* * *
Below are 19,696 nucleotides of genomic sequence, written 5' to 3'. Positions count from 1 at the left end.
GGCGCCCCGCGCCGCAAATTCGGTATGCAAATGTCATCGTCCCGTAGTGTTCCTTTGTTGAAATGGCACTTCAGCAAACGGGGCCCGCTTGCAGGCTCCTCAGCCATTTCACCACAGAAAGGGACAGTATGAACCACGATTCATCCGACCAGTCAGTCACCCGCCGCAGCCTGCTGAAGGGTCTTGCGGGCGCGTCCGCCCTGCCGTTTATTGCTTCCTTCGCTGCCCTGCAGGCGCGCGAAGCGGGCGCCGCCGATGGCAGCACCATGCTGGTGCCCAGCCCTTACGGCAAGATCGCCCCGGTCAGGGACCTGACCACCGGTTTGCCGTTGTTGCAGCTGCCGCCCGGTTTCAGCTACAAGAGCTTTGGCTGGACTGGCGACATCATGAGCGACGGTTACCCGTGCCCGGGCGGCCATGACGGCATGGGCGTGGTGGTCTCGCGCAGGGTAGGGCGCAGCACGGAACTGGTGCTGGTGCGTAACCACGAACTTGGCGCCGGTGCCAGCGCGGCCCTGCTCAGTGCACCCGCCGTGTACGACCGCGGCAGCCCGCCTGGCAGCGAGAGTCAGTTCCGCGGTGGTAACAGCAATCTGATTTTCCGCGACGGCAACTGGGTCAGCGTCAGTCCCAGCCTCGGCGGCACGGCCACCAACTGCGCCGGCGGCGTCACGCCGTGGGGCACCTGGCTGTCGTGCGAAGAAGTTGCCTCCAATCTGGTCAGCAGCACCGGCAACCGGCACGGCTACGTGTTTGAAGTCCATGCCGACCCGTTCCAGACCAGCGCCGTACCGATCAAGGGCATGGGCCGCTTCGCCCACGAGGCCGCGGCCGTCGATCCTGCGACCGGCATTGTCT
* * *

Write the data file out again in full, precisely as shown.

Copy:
Below are 19,696 nucleotides of genomic sequence, written 5' to 3'. Positions count from 1 at the left end.
GGCGCCCCGCGCCGCAAATTCGGTATGCAAATGTCATCGTCCCGTAGTGTTCCTTTGTTGAAATGGCACTTCAGCAAACGGGGCCCGCTTGCAGGCTCCTCAGCCATTTCACCACAGAAAGGGACAGTATGAACCACGATTCATCCGACCAGTCAGTCACCCGCCGCAGCCTGCTGAAGGGTCTTGCGGGCGCGTCCGCCCTGCCGTTTATTGCTTCCTTCGCTGCCCTGCAGGCGCGCGAAGCGGGCGCCGCCGATGGCAGCACCATGCTGGTGCCCAGCCCTTACGGCAAGATCGCCCCGGTCAGGGACCTGACCACCGGTTTGCCGTTGTTGCAGCTGCCGCCCGGTTTCAGCTACAAGAGCTTTGGCTGGACTGGCGACATCATGAGCGACGGTTACCCGTGCCCGGGCGGCCATGACGGCATGGGCGTGGTGGTCTCGCGCAGGGTAGGGCGCAGCACGGAACTGGTGCTGGTGCGTAACCACGAACTTGGCGCCGGTGCCAGCGCGGCCCTGCTCAGTGCACCCGCCGTGTACGACCGCGGCAGCCCGCCTGGCAGCGAGAGTCAGTTCCGCGGTGGTAACAGCAATCTGATTTTCCGCGACGGCAACTGGGTCAGCGTCAGTCCCAGCCTCGGCGGCACGGCCACCAACTGCGCCGGCGGCGTCACGCCGTGGGGCACCTGGCTGTCGTGCGAAGAAGTTGCCTCCAATCTGGTCAGCAGCACCGGCAACCGGCACGGCTACGTGTTTGAAGTCCATGCCGACCCGTTCCAGACCAGCGCCGTACCGATCAAGGGCATGGGCCGCTTCGCCCACGAGGCCGCGGCCGTCGATCCTGCGACCGGCATTGTCT